Do You Speak Millennialish? Using eLearning as a Tool for Professional and Personal Growth | Learning & Mind & Brain | Scoop.it
There’s a mindset that’s already in the workplace, thanks to us who are, well, older than the Millennials on our teams. We tend to separate work from play, training from entertainment, and tools from toys. Again, our Millennials are far more likely to integrate these seemingly disparate worlds. One of the reasons why eLearning is so vital to personal and professional growth is the blurring of the lines between work and play. It’s a lesson that all of us can learn. Perhaps one of the safest bits of advice for us non-Millennials is this: we gotta learn to lighten up.

Up until this generation of incoming workers, professional and personal growth was something you mostly pursued on your own. From time to time, you might be offered a chance to develop yourself professionally through work-related courses.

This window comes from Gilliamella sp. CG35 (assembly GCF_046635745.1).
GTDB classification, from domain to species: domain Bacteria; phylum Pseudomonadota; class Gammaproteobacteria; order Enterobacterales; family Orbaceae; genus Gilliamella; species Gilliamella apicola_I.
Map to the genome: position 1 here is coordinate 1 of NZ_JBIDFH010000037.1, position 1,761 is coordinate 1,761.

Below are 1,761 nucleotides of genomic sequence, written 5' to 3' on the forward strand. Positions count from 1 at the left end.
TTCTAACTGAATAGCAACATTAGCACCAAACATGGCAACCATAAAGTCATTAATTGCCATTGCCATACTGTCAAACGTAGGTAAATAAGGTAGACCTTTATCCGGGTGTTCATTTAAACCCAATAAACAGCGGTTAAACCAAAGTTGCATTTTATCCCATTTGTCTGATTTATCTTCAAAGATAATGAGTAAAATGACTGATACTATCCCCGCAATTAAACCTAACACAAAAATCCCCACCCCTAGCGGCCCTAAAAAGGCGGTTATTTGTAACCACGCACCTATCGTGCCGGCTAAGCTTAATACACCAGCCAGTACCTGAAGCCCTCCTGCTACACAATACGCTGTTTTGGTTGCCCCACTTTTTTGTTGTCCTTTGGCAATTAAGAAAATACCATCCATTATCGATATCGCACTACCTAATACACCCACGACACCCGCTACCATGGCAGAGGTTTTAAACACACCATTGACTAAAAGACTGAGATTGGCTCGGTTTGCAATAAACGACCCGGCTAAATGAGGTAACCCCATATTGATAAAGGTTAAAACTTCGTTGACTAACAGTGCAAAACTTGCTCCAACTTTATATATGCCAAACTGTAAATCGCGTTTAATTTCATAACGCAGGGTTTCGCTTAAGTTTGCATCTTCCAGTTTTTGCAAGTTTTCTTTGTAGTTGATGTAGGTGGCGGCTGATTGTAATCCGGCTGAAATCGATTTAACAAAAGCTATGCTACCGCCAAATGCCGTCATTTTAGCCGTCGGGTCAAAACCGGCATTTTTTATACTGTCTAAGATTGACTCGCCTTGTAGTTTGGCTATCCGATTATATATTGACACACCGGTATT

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How to Win a Nobel Prize, According To a Nobel Prize Winner - And What It Has To Do With Learning - InformED

How to Win a Nobel Prize, According To a Nobel Prize Winner - And What It Has To Do With Learning - InformED | Learning & Mind & Brain | Scoop.it
Not everyone is destined to win a Nobel Prize, but a close examination of past winners' practices suggests we all have control over the way we approach l

Via Rosemary Tyrrell
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Rosemary Tyrrell's curator insight, July 27, 4:48 PM

Great article. I particularly liked #11 - Don't hold on to what you don't need. 

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How to Enable the Hidden Windows 7 Admin Account Using the Registry